As well as its modelling characteristics, side lighting also offers distinctive yet usually manageable contrast to a scene – not as dramatic as backlighting but usually offering more for the landscape photographer to work with than the more evenly contrasting, frontally lit scene.

Although if frontally lit the minaret of this mosque would have created a striking 2-dimensional outline against the deep blue sky, side-lighting helps reveal the structure’s circular form and creates a more 3-dimensional result.

Camera settings: Shutter speed 1/200sec, Aperture f16, ISO 200, Focal length 55mm.


It’s worth mentioning at this stage that the sun is capable of creating ‘frontal lighting’, ‘side lighting’ and ‘backlighting’ all from the same position – depending on the relative angle of the object in relation to it. For example, although we don’t think of midday as a great time to shoot partly as shadows are lacking, for an upright wall, the midday sun being overhead provides excellent modelling ‘side-lighting’, picking out all the minute crevices and revealing texture. While any object lying horizontally will, at the same time of day, benefit from strong, neutral and even ‘frontal’ lighting, helping to enhance colours and clarify outlines.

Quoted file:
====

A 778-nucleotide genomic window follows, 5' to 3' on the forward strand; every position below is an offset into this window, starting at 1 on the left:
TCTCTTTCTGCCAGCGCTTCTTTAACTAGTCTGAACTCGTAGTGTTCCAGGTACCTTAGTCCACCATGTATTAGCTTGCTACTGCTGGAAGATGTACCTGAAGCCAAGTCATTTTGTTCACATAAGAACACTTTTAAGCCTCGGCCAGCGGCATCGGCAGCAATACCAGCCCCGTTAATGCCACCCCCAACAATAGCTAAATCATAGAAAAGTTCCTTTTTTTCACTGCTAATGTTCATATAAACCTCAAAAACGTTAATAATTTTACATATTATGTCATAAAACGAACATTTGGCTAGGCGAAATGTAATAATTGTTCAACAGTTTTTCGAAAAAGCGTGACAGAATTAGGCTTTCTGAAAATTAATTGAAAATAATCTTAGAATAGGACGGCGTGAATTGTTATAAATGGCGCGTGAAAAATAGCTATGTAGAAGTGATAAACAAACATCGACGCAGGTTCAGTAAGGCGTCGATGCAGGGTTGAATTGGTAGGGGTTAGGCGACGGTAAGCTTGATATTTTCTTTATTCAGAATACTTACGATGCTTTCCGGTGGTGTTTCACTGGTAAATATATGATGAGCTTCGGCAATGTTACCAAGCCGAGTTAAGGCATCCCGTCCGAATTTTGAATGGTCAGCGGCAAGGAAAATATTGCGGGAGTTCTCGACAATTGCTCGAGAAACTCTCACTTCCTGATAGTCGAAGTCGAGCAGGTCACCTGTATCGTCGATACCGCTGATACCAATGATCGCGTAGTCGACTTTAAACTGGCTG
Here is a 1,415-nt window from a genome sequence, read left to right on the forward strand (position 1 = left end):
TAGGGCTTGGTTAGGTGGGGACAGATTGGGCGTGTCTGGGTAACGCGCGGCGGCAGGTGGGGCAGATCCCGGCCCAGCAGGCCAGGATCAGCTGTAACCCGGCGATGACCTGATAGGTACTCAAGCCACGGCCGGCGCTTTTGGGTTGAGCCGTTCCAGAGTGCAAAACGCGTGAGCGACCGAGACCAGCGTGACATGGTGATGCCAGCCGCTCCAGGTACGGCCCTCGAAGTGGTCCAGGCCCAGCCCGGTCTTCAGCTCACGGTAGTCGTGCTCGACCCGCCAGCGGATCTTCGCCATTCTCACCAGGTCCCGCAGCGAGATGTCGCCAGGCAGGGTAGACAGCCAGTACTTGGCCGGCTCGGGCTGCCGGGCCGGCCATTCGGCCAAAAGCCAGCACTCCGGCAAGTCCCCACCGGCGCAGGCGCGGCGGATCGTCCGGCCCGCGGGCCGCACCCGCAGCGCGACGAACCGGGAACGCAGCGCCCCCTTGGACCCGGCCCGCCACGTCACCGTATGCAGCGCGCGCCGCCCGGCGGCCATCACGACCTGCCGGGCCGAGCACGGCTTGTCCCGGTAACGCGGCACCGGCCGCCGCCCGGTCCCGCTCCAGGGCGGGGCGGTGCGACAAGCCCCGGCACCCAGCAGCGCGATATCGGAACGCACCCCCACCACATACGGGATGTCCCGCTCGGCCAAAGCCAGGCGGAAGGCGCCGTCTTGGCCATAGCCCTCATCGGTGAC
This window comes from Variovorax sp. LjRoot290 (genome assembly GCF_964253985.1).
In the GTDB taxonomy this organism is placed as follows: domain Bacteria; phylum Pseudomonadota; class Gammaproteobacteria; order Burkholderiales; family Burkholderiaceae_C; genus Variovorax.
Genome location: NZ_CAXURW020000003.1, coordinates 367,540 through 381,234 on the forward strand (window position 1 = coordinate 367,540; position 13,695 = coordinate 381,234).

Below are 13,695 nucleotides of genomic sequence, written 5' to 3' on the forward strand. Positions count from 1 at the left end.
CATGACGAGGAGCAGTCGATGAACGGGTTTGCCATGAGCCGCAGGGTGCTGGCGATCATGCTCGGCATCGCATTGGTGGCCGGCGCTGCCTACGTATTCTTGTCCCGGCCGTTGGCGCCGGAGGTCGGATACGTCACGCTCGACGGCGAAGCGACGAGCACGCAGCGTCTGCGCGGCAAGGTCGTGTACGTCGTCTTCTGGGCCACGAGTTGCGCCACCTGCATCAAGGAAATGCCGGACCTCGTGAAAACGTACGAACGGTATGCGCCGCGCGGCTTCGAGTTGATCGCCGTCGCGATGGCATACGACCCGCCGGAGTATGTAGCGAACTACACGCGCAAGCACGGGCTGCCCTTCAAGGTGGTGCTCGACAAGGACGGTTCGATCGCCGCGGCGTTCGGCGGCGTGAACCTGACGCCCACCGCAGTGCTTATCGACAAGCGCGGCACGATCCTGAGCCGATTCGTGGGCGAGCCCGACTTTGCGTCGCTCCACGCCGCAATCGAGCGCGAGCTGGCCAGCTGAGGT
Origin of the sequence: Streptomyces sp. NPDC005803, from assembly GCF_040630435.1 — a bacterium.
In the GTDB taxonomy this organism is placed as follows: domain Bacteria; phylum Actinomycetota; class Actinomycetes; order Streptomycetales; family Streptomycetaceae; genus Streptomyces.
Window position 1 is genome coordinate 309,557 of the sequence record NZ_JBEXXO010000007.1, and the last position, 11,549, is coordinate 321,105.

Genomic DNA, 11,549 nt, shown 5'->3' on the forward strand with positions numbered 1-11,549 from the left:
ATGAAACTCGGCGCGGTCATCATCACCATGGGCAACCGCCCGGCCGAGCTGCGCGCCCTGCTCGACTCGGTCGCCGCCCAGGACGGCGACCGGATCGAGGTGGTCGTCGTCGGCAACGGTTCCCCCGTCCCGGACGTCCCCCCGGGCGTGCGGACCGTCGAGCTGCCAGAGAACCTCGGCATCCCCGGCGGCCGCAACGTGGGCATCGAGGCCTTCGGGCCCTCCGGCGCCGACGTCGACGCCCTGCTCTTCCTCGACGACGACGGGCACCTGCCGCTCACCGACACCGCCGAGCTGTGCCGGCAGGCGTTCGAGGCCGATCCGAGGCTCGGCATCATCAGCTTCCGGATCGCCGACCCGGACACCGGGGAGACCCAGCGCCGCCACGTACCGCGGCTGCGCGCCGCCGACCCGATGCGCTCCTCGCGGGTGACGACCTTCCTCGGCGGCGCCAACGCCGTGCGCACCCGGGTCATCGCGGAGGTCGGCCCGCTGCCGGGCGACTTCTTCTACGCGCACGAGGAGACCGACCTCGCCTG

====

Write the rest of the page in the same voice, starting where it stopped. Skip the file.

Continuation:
The texture of this sarcophagus in the ancient necropolis near Simena, Turkey is created by the side-lighting shadows of a sun that is almost directly overhead.

Camera settings: Shutter speed 1/160sec, Aperture f10, ISO 250, Focal length 32mm.


Armed with a little more knowledge about natural lighting, its varying characteristics and the visual impact each has on the landscape and objects around us – their individual strengths and weaknesses – will help you to consider what elements and features of a particular scene or object you can expect to draw out, what features are likely to be suppressed, whether you can reframe the scene to overcome any drawbacks, or whether it’s a case of returning at another time of day. After all, the more we consider before pressing the shutter, the better our photography becomes.